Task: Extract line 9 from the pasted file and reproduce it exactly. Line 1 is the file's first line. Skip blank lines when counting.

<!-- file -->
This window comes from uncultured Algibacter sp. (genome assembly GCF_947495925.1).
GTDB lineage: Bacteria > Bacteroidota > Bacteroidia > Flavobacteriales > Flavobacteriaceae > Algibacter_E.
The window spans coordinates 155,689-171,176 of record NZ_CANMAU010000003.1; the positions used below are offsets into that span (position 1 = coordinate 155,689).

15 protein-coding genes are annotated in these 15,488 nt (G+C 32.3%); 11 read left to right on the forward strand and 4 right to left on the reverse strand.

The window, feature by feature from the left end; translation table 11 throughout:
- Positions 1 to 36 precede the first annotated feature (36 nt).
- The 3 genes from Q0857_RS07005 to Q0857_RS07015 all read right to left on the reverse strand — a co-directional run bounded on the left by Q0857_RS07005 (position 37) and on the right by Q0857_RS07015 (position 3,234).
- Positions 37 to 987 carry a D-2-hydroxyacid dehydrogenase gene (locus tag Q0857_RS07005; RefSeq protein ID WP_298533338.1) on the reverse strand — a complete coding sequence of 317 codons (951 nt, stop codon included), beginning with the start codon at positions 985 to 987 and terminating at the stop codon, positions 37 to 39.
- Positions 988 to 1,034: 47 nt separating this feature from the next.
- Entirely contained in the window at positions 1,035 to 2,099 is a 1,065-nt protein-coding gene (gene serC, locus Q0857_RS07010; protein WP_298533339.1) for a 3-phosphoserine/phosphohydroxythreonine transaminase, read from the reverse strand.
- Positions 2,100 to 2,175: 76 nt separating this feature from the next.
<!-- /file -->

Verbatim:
- Positions 988 to 1,034: 47 nt separating this feature from the next.